The Supreme Court in a series of judgments has cleared ambiguities on applicability of various government notifications related to taxation.
In a recent judgment, the apex court rejected a cement company’s claim for dual benefit of partial exemption from the sales tax payable in respect of inter-state sales on the ground that benefits under the two different notifications cannot be claimed simultaneously.
In the case, JK Lakshmi Cement Ltd versus Commercial Tax Officer, the Rajasthan government had issued a May 1986 notification granting partial exemption from central sales tax payable in respect of inter-state sales. While partial exemption was granted at the rate of 50%/75% on the basis of increase in the percentage of the entire inter-state sales and decrease in percentage of stock transfers, the benefit under the notification was not available on levy cement. Later, various notifications, including one in 2000, and circulars were issued in respect of inter-state sales of cement subject to the condition that the dealer making inter-state sales under subsequent notifications shall not be eligible to claim benefit of partial exemption notification.
The issue raised before the courts was whether JK Lakshmi Cement, the manufacturer and seller of Grey Portland Cement, was entitled to dual benefit of partial exemption under the 1986 notification, and also the lower rate of tax at 6% under the 2000 notification.
While dismissing the company’s claim, the SC said: “…the reason is to deny dual benefit and also the notification (1986) computes the benefit on the basis of turnover. Bifurcation and division of turnover would lead to distortion and cause anomalies.”
In another judgement, Colgate Palmolive versus Commissioner of Customs, the SC held that the 2000 notification issued by the government to amend its earlier notification for exemption of special additional duty (SAD) from the basic customs duty can’t be applied retrospectively.
In pursuance to a trade treaty, the Indian government had issued notification in July 1996 to give exemption to specified goods from the customs duty when imported from Nepal. Another notification was issued in March 2000, pursuant to addition of a new provision in the Customs Tariff Act for imposition of SAD.
While the consumer durable company, on demand raised by the department, had paid SAD in respect of the imports made from Nepal under protest, a subsequently notification in September 2000 had resulted in exemption of SAD from the customs duty. Consequently, the assessee sought refund which was rejected by the revenue authorities.
Colgate Palmolive pleaded that the amendment notification which enlarged the scope of exemption from basic customs duty by including SAD, should be applied retrospectively in view of the language employed in the treaty between the two countries. This plea was rejected by the tribunal, observing that the exemption notification could not be considered to be having retrospective effect and any such exemption provision which enlarges the scope of earlier notification cannot be considered to be clarificatory.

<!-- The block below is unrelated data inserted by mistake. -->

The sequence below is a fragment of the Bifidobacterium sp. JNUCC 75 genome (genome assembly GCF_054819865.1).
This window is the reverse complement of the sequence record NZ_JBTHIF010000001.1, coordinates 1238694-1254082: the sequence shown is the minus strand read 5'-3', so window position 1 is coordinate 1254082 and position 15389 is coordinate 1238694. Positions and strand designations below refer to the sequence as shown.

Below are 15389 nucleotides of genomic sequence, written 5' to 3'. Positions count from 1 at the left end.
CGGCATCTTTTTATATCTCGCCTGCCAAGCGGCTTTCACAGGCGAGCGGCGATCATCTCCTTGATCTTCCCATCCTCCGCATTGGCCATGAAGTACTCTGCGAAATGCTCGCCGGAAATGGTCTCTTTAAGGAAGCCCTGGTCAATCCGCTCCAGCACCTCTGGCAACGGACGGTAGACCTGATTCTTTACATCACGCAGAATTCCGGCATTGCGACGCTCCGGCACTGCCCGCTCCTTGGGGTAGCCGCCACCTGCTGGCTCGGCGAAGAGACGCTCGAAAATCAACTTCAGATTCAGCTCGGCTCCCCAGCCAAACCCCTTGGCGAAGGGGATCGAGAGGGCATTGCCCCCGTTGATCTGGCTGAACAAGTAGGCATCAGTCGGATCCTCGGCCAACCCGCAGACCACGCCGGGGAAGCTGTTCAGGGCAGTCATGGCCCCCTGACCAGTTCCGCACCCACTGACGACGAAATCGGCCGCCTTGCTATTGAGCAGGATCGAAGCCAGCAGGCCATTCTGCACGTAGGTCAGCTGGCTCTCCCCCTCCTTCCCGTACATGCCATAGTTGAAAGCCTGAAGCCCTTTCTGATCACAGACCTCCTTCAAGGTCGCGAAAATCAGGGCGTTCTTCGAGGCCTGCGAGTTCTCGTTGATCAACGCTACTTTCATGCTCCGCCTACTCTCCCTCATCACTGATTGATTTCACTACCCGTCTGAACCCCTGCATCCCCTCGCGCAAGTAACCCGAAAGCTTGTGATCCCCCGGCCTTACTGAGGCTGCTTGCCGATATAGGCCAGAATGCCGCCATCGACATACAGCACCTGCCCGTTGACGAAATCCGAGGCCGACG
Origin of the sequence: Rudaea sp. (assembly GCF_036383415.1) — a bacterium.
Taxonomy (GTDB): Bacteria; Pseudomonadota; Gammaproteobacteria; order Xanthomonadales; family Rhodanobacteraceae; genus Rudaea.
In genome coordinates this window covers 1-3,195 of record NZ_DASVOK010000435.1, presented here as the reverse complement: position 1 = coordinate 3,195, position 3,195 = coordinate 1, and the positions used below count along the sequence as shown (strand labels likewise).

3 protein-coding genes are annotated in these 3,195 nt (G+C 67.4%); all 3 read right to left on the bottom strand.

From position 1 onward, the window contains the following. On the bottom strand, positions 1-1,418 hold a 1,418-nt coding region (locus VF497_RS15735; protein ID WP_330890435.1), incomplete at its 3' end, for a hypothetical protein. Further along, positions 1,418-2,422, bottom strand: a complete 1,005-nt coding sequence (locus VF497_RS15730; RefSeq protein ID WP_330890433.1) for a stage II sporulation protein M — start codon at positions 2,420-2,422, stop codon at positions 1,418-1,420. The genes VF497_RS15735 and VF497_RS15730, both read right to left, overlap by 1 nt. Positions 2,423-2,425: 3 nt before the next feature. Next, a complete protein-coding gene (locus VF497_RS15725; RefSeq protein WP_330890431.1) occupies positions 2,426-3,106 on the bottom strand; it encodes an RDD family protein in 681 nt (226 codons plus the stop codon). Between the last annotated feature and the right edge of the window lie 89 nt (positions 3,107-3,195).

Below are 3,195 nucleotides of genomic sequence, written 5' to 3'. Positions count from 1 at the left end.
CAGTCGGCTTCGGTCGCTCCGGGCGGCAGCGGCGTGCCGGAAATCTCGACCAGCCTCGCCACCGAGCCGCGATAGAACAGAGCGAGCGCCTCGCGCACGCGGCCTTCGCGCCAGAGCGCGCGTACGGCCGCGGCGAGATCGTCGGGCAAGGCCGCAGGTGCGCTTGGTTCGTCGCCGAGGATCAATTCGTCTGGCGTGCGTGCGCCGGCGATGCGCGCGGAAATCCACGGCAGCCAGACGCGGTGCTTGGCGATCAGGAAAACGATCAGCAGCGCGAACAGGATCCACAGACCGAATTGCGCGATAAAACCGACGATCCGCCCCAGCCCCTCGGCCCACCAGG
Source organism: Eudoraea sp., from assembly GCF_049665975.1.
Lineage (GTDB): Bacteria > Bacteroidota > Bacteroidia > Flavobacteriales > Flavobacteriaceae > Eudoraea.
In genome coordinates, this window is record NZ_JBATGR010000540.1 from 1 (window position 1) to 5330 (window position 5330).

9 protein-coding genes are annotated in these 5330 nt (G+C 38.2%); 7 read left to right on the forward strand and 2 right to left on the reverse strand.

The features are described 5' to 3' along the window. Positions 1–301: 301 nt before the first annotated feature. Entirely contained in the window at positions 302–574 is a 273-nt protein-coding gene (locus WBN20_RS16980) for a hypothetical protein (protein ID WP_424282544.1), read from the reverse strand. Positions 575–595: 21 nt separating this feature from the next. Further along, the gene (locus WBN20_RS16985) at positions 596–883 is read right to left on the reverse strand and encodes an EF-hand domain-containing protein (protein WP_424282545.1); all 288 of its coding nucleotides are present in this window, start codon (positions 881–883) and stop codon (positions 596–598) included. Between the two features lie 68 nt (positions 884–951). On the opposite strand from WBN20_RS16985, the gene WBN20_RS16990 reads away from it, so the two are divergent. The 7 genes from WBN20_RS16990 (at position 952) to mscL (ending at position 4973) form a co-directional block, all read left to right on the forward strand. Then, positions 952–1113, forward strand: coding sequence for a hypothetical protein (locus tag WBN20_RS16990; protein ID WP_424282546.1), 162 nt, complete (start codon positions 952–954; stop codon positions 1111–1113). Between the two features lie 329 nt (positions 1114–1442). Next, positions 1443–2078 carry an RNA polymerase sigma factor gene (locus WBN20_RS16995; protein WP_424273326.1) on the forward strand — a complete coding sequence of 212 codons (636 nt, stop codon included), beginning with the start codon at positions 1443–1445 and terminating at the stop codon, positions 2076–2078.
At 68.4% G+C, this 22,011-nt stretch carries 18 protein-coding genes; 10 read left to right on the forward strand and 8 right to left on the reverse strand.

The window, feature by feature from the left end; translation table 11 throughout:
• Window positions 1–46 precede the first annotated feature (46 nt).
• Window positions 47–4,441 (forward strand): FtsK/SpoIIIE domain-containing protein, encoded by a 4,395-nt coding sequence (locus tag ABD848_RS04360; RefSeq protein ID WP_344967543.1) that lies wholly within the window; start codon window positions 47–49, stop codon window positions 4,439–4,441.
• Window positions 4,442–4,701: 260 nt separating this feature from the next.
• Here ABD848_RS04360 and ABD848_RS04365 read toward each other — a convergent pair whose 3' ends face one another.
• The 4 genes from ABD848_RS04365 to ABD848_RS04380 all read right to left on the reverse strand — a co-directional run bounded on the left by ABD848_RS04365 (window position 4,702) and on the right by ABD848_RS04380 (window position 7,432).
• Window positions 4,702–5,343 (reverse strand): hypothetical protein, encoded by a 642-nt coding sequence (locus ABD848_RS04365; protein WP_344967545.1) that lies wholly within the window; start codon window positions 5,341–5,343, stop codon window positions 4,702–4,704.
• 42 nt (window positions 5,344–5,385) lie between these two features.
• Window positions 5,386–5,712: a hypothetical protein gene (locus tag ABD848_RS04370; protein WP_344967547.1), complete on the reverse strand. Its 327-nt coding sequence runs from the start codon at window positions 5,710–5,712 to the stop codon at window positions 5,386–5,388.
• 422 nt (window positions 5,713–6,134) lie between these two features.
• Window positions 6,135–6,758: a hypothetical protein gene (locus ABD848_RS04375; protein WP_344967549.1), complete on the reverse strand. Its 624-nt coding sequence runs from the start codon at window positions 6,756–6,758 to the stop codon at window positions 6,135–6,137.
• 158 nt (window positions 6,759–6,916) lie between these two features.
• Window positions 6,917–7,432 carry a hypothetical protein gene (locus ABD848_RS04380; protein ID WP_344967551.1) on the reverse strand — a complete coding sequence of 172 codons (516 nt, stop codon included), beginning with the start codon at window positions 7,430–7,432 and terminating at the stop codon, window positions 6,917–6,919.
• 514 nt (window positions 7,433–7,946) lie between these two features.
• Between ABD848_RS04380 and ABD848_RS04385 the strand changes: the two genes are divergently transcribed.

The apex court, on appeal, observed that “it is vivid that the protocol to the Treaty of Trade had made a distinction between the “basic customs duty” and “additional customs duty,” but it did not deal with SAD. “The exemption which was granted by the September 2000 notification was, therefore, in the nature of specific and new exemption from payment of special additional duty, which was otherwise payable in view of the introduction of Section 3A to the Tariff Act. It is difficult to appreciate that the exemption granted vide September 2000 notification to SAD was clarificatory or to give effect to the existing protocol. We think so as protocol appended to the Treaty could not have conceived of future levy by way of proposition. In any case, factually it does not. Therefore, the notification of September 2000 conferred a new benefit which was not earlier stipulated or the subject matter of protocol”.
Rejecting cement major ACC Ltd’s plea to treat the sales at the hands of the manufacturer, Cochin Cement Limited (CCL), as First Sale, the Supreme Court has held that ACC being the brand name holder/trademark holder would be treated as the First Sale under the Kerala General Sales Tax Act 1963, thus not entitled to tax exemptions.
ACC had an agreement with CCL for manufacture of cement since 1993. The assessee claimed before the assessing officer (AO) that its case was covered under Section 5(2) of the Act and, therefore, the sale effected by CCL should be treated as the first sale. However, the AO, on the basis of intelligence report and other materials, concluded that CCL had been manufacturing the cement and entire goods manufactured by it were delivered at ACC’s depots for being marketed by the assessee in its brand name. And CCL was not entitled to sell even a single bag of cement in the market. All the sales effected through ACC’s depots were assessed under the Act. The order of assessment also received the stamp of approval by the higher authorities as well as by the Kerala High Court.
Even the top court observed that “what is limpid is that Section 5(2) is an expression of the Legislative intention that the sales at the hands of the brand name holder and trade mark holder would be treated as the first sale. On a perusal of the agreement entered into between the parties, it is not remotely suggestive of the fact that CCL is a brand name holder or trade mark holder.”